If everyone who said or posted stupid things were fired, there would be very few employed people. Ruminski crossed the line when he took the picture without Jade London’s permission. But he has apologized and asked for forgiveness. He has learned his lesson and should be forgiven. I hope he is hired again by Ottawa’s Opera Lyra and other companies, and that he never rants on Facebook again. (BTW, there is nothing comparable in his ill-considered rant to that of the egregious letter posted by the Georgian soprano in which she called gay people “fecal masses.” She justly was fired by Opera Australia. I hope she never works again in the West. She truly is a homophobe. I don’t think Ruminski is.)

  6. Markt says

    I don’t think he should be fired. The substance of what he said is accurate. The nails or whatever decoration were meant to bring attention to the drag queens difference – and do force you to pass judgment. Judging from the apology the drag queen was successful in making him question his outlook. All’s well that ends well I say.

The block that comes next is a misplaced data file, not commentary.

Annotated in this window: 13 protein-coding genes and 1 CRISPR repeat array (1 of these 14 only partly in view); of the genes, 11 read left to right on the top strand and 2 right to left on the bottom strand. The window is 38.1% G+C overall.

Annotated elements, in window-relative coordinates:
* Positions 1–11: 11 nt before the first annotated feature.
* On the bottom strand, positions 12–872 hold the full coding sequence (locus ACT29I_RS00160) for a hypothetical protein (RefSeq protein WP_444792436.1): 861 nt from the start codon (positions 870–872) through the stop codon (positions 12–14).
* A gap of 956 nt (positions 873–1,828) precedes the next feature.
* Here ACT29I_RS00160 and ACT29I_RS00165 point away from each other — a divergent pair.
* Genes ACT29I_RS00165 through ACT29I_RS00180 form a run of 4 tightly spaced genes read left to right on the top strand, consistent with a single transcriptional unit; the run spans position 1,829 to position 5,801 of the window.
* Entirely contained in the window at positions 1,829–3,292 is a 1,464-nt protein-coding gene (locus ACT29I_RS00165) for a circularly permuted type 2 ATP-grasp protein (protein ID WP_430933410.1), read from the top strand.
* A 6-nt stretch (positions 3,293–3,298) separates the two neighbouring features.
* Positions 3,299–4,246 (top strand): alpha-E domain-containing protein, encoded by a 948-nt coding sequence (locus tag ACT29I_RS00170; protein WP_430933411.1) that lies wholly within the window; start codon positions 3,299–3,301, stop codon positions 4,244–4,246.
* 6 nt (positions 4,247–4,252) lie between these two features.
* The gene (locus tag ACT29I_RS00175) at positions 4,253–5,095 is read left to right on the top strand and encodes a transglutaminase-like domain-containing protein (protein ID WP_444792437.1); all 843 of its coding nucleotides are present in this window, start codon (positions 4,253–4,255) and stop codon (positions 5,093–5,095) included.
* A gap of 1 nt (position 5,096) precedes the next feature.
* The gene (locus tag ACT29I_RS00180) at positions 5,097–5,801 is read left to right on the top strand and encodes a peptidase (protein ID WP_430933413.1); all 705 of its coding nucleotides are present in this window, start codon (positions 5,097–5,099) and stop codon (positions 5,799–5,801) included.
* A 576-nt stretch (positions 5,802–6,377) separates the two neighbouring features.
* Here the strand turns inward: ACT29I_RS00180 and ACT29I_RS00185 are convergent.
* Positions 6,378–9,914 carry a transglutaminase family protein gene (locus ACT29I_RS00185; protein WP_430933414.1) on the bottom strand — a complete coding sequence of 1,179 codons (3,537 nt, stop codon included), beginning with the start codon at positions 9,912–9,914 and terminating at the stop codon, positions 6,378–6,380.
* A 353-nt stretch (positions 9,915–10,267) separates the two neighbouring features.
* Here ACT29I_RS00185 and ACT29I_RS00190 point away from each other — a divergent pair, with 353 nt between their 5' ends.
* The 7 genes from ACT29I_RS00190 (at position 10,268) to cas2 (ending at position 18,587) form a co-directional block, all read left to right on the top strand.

7. jjose712 says

    Jonathan: Yes, he should be fired. If you are stupid enough to post your rants on facebook, it’s only a question of time you let your bosses do a bad figure in an interview.

    And frankly, the article didn’t say anything of gays asking him to be fired

  8. Mike says

    There’s a trend I don’t like of gay people I follow on Twitter posting photos of strangers for commentary, some good some very ugly commentary. Even if you want to run over and have them sit on your face, you had no permission to post theirs.

  9. charlie says